POU coolers: turning tap water into gold?

- Last updated on GMT

Related tags: Bottled water, Drinking water, Zenith

Persuading consumers to pay money for tap water - no matter how
well it is purified and packaged - is a difficult task, but growing
numbers of companies across Europe are successfully doing just
that. The key, it seems, is to focus on cost and availability,
rather than dwell on the origins of the water, writes Chris
Jones.

The recent failed European launch of Coca-Cola's purified water brand, Dasani, would suggest that consumers are unwilling to pay a premium for what is essentially mains tap water. Yet numerous companies are successfully selling that product to offices and institutions throughout the region, nowhere more so than in the UK, where Coke's plans for Dasani came so spectacularly undone.

But while Dasani was competing with other bottled water brands, pitched at a comparatively high price, successful purified water marketers have taken a different route - targeting the burgeoning water cooler sector.

Water coolers accounted for 22 per cent of total UK bottled water consumption in 2003, according to market analysts Zenith International​, and have become an increasingly regular site in offices across the country. But last year's summer heatwave highlighted one major drawback with traditional bottle-filled coolers - the challenge of meeting short-term increases in demand.

As a result, an alternative system has become increasingly popular, point-of-use (POU) or mains-fed coolers. The latest figures from Zenith show that the number of POU units installed across western Europe last year surged 35 per cent to 207,000 - more than three times the growth for the more established bottled water cooler industry.

POU systems purify and chill mains tap water - essentially the same service as Coke was offering with Dasani - but unlike the bottled water product, this concept has been broadly accepted by sceptical European consumers, particularly in larger offices, where competition with bottled water coolers is most intense, as well as hospitals, schools and other sites. Many units can provide, hot, cold and sparkling water from one single source.

"In 2003, while the bottled cooler industry prioritised deliveries to parched offices during the summer heatwave, POU operators were concentrating on new accounts. As a consequence, 52% of new POU installations were converted from bottled cooler contracts,"​ said Zenith research director Gary Roethenbaugh, hinting at the reason why purified water coolers have been successful where bottled water varieties have not - cost effectiveness.

Zenith's data show that 62 per cent of POU units are based in offices, with factories the second most popular location, but 2003 saw a marked swing towards intensified activity in hospitals, schools and sites run by public authorities.

"Often under tight budgetary pressures, they have appreciated the long term cost savings that POU can offer,"​ said Roethenbaugh.

One recent development, for example, saw the installation of POU machines from Waterlogic in council offices throughout the city of Plymouth, in south west England. Waterlogic claimed that the move would save the council as much as £50,000 a year by switching from bottled water coolers. It had previously cost up to £70,000 a year to keep the council workers supplied with fresh water.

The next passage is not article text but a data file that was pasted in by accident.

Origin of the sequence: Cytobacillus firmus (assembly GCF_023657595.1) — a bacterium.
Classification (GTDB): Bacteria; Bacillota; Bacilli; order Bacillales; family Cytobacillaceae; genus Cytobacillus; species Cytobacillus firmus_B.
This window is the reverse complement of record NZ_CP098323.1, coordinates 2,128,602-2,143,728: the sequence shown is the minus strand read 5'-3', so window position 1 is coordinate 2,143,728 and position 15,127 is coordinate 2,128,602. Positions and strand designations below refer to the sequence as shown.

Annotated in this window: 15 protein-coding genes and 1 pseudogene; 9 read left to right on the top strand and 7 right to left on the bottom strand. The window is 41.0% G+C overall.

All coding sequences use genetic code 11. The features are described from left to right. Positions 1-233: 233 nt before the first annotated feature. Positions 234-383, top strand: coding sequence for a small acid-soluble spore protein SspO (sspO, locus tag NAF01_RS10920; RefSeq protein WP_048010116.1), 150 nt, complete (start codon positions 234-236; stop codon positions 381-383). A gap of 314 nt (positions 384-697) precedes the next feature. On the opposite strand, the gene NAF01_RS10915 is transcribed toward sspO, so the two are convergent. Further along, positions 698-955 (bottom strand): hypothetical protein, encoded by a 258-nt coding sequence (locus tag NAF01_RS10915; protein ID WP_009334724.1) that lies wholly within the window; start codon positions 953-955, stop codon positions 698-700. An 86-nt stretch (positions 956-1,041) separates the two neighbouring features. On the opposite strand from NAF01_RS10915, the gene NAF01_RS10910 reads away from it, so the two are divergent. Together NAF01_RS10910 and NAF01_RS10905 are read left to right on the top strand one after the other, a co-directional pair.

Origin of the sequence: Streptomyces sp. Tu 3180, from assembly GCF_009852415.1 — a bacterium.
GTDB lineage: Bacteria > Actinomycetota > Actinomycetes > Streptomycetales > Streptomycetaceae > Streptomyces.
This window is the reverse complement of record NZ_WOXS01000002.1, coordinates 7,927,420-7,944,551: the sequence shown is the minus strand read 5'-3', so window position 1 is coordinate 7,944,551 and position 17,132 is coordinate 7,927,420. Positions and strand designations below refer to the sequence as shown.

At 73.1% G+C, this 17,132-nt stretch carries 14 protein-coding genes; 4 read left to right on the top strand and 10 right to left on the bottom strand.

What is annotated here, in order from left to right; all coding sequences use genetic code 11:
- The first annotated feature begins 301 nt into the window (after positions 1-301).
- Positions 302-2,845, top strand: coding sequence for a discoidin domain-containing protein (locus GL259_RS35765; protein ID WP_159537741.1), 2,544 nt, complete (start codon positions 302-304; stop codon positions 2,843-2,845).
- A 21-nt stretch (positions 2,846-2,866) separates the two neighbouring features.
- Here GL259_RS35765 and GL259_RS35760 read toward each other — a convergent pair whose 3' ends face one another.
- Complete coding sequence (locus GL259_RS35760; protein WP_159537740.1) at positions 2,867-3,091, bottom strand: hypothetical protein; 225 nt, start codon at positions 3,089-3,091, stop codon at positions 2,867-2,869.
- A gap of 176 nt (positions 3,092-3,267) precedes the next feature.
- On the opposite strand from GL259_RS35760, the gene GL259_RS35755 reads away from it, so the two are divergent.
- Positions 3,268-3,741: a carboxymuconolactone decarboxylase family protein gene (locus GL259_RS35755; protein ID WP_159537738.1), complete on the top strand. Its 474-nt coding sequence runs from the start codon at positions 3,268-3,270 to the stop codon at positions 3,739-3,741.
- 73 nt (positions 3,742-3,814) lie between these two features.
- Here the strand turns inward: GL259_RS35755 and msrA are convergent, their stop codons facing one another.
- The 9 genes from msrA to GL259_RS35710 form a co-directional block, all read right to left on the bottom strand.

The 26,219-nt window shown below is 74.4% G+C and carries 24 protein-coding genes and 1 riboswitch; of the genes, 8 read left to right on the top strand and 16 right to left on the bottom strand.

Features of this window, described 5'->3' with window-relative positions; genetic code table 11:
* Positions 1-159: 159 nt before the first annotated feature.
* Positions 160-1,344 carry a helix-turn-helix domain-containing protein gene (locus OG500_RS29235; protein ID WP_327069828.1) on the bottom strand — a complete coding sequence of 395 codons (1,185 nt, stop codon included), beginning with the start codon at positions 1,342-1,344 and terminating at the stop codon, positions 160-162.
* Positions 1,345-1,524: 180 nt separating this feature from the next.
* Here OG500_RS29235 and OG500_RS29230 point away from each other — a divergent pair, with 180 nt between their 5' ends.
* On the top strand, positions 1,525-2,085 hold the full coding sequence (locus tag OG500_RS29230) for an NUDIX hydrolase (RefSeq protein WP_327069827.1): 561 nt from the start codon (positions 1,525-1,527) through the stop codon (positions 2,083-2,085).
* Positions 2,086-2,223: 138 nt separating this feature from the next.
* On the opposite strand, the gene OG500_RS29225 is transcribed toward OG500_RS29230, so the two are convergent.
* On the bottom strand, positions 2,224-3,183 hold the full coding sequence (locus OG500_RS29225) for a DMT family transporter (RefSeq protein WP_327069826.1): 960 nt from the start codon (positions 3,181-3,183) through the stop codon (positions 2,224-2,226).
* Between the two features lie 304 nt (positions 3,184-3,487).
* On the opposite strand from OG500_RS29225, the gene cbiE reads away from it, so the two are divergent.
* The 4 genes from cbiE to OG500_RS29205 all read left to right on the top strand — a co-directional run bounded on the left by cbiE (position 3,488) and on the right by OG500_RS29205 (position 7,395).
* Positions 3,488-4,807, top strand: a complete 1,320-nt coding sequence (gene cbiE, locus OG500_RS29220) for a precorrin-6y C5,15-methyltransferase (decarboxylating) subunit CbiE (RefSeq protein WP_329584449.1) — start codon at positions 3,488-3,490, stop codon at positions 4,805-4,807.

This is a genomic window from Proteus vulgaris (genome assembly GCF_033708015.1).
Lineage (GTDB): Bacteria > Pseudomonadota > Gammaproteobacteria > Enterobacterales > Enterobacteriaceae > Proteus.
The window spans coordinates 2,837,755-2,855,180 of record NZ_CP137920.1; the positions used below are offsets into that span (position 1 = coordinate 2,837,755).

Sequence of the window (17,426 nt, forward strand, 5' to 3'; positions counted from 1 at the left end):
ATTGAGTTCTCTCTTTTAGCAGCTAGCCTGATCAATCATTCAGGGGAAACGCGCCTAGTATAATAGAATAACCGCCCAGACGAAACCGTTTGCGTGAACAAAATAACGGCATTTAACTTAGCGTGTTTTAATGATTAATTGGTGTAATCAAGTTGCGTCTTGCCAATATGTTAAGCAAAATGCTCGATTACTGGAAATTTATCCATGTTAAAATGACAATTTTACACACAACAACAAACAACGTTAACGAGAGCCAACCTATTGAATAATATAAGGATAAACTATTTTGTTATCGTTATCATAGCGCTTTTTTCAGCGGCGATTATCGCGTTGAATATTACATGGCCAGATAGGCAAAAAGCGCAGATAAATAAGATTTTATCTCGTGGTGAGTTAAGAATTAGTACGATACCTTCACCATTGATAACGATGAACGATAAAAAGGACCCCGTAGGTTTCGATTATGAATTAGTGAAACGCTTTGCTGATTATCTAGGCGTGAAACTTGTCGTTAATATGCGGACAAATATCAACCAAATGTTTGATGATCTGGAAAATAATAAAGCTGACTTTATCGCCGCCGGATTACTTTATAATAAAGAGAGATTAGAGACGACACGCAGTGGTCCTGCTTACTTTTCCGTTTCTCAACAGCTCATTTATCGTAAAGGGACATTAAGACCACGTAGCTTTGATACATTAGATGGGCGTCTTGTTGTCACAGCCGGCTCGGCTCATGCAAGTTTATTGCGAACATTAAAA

Waterlogic declined to comment on the cost of its units when contacted by FoodandDrinkEurope.com​, but another leading UK supplier, Ridgemont, claims to provide savings of up to 80 per cent when compared to bottled water coolers.

Waterlogic, which claims to be Europe's leading distributor of mains-fed drinking water dispensers, would also not be drawn on how it managed to successfully sell its units to the same British public which so resoundingly rejected Dasani.

It is perhaps ironic, given the level of opposition to the Dasani launch there, that the UK is in fact the biggest European market for POU coolers, accounting for 41 per cent of all units, with more than 60 companies operating in this field according to Zenith - a far cry from the increasingly consolidated bottled water cooler sector.

France and Ireland are the other two most significant markets, each with slightly above a 10 per cent share.

POU dispensers are still relatively rare compared to their bottled water counterparts - around 11 per cent of the European cooler market comes from mains-fed units, according to Zenith - and both POU and bottled water coolers face a real challenge if they are to steal market share from bottled water in the all-important home market.

Nonetheless, Zenith predicts annual growth in POU unit installations of over 20 per cent up to 2008, driven by sustained marketing investments focusing on the cost-effectiveness (and, increasingly, on the safety element of purified water) of such units.

But breaking into the home market could prove very difficult, with UK consumers at least much less likely to be persuaded of the merits of paying extra cash for tap water, no matter how chilled or pure it might be. Moreover, home consumers have less need for hot water dispensers - since they have kettles - and there are numerous water purifiers already available for home use.

There may be better opportunities in countries where the quality of tap water has traditionally been lower, although these countries also tend to have the greatest penetrations of bottled water sales as a result, putting the POU producers in direct competition with the water industry giants such as Danone and Nestlé.

For more details of how to order your copy of Zenith International's West Europe Point of Use Coolers 2004 report, click here​.

Related topics: Markets, Soft Drinks & Water

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